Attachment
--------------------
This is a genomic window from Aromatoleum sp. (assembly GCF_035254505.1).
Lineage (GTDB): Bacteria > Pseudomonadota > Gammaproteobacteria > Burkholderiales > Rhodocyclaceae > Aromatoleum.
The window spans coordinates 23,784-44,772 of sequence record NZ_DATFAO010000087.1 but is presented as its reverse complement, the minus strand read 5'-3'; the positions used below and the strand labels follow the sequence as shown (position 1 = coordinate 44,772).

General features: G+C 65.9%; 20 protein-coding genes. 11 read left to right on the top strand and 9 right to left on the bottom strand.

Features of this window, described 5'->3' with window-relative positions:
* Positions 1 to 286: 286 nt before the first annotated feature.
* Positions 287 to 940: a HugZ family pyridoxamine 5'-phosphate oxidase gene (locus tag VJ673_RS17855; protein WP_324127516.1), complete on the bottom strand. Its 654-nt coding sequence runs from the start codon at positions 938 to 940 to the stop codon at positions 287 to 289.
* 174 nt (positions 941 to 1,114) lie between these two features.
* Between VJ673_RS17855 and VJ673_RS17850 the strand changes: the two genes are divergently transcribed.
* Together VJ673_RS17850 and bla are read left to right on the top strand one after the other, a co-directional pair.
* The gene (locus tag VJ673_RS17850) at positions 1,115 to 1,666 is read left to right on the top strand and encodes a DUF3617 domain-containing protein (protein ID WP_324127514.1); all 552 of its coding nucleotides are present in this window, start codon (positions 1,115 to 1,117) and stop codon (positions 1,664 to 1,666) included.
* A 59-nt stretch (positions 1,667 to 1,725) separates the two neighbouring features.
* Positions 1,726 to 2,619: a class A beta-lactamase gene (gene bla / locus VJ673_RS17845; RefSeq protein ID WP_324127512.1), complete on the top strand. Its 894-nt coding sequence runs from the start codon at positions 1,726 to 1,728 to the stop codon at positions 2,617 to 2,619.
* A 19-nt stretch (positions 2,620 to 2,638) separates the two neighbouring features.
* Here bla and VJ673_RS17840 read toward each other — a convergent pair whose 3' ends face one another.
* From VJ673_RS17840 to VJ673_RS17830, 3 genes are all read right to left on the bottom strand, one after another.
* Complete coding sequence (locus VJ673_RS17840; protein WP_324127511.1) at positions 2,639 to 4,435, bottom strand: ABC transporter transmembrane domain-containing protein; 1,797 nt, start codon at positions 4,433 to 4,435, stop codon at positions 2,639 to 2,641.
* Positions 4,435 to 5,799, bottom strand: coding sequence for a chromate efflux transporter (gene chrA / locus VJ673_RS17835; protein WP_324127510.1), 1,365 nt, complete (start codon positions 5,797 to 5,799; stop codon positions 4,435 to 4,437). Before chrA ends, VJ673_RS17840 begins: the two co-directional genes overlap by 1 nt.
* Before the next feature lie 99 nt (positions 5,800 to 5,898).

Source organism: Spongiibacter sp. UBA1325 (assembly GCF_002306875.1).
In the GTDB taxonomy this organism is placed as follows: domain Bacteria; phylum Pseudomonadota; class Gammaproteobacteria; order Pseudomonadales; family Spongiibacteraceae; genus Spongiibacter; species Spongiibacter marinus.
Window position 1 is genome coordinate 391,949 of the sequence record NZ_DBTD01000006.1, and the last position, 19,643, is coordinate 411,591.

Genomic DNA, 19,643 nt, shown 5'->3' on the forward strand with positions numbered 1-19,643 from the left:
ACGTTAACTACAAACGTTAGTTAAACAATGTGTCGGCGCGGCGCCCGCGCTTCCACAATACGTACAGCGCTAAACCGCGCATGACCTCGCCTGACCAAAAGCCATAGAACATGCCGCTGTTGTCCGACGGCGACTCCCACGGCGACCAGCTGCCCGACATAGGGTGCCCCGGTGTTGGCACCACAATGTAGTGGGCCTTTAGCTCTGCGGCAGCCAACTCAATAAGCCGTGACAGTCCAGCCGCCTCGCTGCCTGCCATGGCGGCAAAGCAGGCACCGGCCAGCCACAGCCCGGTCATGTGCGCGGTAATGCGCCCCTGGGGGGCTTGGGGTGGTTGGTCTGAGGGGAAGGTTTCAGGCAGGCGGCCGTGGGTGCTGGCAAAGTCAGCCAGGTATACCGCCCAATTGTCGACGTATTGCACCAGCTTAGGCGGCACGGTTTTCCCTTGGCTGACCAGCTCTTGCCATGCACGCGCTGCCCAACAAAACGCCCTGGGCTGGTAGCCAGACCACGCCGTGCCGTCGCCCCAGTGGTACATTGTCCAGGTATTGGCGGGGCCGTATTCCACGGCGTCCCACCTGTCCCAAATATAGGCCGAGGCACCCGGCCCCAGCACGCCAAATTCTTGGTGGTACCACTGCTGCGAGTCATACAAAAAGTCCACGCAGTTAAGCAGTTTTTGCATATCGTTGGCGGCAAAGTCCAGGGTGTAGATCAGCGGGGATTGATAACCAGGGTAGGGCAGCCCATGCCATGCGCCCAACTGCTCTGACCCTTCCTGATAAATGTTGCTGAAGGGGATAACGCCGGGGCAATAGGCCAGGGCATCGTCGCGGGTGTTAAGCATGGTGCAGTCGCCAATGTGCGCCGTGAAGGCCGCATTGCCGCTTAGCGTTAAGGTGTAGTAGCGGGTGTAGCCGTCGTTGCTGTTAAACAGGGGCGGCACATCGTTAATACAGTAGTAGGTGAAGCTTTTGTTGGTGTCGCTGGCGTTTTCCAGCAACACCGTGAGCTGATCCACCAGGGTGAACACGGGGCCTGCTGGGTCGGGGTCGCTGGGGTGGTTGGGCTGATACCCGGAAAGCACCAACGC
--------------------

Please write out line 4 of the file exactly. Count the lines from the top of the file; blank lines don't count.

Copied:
General features: G+C 65.9%; 20 protein-coding genes. 11 read left to right on the top strand and 9 right to left on the bottom strand.